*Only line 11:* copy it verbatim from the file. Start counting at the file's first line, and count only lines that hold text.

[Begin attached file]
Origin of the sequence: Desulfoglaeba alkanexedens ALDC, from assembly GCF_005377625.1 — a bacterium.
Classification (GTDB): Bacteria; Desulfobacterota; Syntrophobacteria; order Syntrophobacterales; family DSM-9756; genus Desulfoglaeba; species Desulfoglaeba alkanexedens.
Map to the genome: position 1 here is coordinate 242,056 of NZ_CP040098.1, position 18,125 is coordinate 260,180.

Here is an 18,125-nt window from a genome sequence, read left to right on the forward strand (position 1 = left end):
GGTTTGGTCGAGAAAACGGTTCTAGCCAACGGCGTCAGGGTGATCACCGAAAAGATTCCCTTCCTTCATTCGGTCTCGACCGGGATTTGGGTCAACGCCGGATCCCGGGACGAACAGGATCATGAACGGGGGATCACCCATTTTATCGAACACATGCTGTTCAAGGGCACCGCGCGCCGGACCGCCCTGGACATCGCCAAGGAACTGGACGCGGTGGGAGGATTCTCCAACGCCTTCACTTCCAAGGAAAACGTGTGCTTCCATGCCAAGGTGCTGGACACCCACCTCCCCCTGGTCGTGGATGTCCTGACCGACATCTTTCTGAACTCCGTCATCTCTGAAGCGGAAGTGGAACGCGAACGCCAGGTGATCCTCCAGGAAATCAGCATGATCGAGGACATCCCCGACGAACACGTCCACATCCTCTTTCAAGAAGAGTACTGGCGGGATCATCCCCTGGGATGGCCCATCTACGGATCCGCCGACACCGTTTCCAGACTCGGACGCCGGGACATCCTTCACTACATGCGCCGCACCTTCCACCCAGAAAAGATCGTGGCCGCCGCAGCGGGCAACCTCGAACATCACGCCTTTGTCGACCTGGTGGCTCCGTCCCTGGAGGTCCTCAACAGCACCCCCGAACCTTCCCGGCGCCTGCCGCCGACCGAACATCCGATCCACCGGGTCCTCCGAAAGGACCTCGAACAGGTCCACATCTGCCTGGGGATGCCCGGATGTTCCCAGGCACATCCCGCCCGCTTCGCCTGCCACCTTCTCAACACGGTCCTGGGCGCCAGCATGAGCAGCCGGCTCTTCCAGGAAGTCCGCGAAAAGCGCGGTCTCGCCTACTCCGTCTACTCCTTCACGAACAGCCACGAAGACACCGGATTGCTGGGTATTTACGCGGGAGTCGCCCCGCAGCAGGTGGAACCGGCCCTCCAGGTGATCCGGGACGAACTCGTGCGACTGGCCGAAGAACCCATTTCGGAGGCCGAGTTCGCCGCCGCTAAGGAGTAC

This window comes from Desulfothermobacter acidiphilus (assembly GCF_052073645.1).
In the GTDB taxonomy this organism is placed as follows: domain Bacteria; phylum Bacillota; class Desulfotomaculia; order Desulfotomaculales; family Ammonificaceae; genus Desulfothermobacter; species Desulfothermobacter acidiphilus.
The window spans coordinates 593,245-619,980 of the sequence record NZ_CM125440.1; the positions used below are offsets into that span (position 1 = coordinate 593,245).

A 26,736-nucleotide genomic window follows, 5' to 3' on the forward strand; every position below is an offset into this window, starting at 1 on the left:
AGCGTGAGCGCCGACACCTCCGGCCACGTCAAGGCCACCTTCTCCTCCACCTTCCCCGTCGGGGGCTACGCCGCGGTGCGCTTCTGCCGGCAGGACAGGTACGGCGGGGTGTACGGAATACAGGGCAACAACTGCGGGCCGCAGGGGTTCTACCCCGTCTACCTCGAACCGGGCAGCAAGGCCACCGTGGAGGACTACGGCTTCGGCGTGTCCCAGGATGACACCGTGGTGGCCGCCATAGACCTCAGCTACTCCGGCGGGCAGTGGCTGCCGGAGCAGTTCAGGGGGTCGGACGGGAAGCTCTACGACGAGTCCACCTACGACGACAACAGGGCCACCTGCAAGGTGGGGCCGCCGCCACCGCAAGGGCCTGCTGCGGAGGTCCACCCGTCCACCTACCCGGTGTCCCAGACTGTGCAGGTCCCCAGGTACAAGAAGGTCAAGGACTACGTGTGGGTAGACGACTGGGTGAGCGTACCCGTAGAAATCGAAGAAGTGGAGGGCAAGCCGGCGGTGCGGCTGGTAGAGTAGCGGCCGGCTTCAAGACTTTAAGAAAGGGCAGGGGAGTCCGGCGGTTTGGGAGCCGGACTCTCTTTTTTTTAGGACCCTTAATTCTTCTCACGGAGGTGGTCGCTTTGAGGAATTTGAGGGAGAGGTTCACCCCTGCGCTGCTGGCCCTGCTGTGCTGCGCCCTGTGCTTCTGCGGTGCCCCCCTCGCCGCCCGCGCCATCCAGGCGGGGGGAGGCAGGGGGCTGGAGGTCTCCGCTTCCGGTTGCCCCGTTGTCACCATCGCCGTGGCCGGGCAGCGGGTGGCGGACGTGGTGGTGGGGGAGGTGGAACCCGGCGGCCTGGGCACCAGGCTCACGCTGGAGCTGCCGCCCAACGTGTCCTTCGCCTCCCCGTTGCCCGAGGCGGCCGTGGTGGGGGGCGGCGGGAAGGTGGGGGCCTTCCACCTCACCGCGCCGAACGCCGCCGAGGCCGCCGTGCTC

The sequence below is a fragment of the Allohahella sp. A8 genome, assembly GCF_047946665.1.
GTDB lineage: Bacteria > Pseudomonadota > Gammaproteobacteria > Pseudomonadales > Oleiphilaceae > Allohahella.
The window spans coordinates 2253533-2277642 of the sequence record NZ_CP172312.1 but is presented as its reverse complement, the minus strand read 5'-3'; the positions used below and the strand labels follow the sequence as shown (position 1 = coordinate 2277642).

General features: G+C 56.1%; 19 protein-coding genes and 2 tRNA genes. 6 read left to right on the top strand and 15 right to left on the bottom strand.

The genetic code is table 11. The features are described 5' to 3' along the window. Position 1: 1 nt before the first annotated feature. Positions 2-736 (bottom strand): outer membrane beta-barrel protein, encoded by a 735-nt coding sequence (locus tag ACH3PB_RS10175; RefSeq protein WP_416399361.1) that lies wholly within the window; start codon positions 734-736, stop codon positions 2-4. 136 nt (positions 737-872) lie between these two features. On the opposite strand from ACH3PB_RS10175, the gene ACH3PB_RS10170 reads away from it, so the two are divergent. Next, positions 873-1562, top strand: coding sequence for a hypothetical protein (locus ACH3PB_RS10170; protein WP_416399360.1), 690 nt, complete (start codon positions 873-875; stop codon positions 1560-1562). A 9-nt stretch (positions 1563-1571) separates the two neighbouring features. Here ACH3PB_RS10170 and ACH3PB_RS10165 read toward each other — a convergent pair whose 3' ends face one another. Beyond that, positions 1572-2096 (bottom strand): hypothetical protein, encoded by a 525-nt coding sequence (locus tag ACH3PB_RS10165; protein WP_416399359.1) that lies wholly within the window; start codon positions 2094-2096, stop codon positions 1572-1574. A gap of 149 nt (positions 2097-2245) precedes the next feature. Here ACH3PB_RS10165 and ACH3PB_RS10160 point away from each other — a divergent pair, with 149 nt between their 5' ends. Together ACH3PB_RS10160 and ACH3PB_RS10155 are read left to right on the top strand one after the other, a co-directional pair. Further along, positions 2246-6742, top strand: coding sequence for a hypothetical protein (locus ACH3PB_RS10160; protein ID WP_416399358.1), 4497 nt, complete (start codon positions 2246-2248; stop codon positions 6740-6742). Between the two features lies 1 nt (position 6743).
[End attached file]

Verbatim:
The sequence below is a fragment of the Allohahella sp. A8 genome, assembly GCF_047946665.1.